What does this mean? It's possible Queen Anne Elementary will change from an option school to a neighborhood school. If this happens, a large section of the houses currently zoned for Hay will be brought into the Queen Anne Elementary zone. There is no proposal as of yet as to who would be "grandfathered" in to their current school. 


UPDATE

No final decisions have been made, but they will be made in the next few months. For more information, you can view the PowerPoint from the community meeting here. You will find several proposals for boundary changes, but they have not created any proposals that impact us to date. Those will be coming and we will let you know when they do. 


We have invited the Director of Enrollment Planning, Ashley Davies, and the Enrollment Planning Project Specialist, E.R. Alvarez to come and share information on possible changes, timelines and procedures involved in this process and how it will affect John Hay Elementary. They are interested in hearing families and using this information as they work with communities to create boundary drafts to present to the board for approval. Thursday, April 6th @ 5:30 PM in the JH library .The district has also asked that you submit your feedback to growthboundaries@seattleschools.org. Please consider sending them an email to let them know your thoughts.     


Reading materials: 

Letter from Tami Beach to the John Hay Community (3-17-17)

BUDGET

Seattle Public Schools, along with schools across Washington State, is facing funding deficits due to Washington lawmakers failure to fully fund public education as part of the McCleary school funding lawsuit.

Background 
 - Lawmakers have failed to address the unconstitutional reliance on local property tax levies to pay for teacher and other school employee salaries o Previously lawmakers had temporarily increased the amount school districts could use from local levies to pay for teacher and other school employee salaries, but now the levy is again capped at 24%, which leaves a 4% funding gap the legislature has not stepped up to pay.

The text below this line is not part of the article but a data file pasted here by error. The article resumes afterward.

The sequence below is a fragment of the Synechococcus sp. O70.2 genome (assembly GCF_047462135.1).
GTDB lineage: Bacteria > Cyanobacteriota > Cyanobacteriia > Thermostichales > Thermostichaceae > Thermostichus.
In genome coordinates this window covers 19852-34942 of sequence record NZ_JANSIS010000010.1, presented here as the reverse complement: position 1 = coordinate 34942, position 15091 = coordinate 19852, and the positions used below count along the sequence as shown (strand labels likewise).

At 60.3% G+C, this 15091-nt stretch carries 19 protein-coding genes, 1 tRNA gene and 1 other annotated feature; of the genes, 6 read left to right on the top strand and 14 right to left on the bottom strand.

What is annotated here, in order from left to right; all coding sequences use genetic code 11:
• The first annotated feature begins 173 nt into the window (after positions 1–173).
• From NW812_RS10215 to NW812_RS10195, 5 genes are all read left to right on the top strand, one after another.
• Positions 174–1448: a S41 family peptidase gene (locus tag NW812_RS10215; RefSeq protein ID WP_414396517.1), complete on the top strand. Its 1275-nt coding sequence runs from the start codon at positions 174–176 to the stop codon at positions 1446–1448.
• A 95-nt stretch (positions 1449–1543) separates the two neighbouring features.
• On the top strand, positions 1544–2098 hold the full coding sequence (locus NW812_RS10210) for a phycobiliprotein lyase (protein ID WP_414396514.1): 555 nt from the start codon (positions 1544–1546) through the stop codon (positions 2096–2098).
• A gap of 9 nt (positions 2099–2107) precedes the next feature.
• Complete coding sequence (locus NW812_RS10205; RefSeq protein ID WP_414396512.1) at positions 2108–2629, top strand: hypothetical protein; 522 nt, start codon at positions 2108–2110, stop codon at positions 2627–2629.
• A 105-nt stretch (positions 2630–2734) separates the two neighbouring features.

- If legislators do not increase the levy cap or increase funding our school, and schools across state, are set to lose several key staff positions  


ALERT: Across the state, already-underfunded school districts are being told to prepare for a new round of budget cuts. Some have received letters or emails warning about the possibility of teacher layoffs or program closures.

Please see the Make Your Voices Heard! box above for upcoming meetings and contact information.

Unfortunately, plans for the cuts are going forward and schools are being asked to find a way to manage with significantly less. Attached here is the planning schedule put together by the administration of John Hay. At this point, they are making plans for the worst. This means we anticipate losing our Assistant Principal, School Counselor, and 1-2 teachers. It also means class sizes will increase. There is a possibility some education funding could come through at a later date, but we will not know until June or July. If some funding is restored, administration, with the input of staff and  the parents board, will decide the order by which we restore positions, etc. 

What can you do to help? Please contact your legislators and demand they fully fund our schools. Contact info is available in the side bar. 

UPDATE: The school superintendent sent our families a letter updating us about the budget situation. Some of the money has been restored, but it doesn't change our situation in terms of cuts. You can read the letter below. 
Learn more about the budget issues on the SPS webpage.  

(NEW)


Further Reading/Viewing


- Letter from Larry Nyland following the special board session (1/12/17) 


- Additional budget documents and resources can be found at: https://www.seattleschools.org/cms/One.aspx?portalId=627&pageId=16682292

 - Letter from Larry Nyland, Superintendent of Schools


- Budget document for families. 

 - Levy Clif Article detailing the challenges facing our schools: http://www.thenewstribune.com/news/politics-government/article54019170.html 

 - Seattle Public Schools Board Budget Work Session presented by Linda Sebring, Budget Director detailing proposed cuts based on budget shortage of $71 million, presented on October 26, Pgs 7-23: https://www.seattleschools.org/UserFiles/Servers/Server_543/File/District/Department s/Budget/2018%20Budget%20Development/Otober26-2016_Board_Work_Session.pdf 

 - An analysis from Seattle Schools Community Forum: 

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John Hay Partners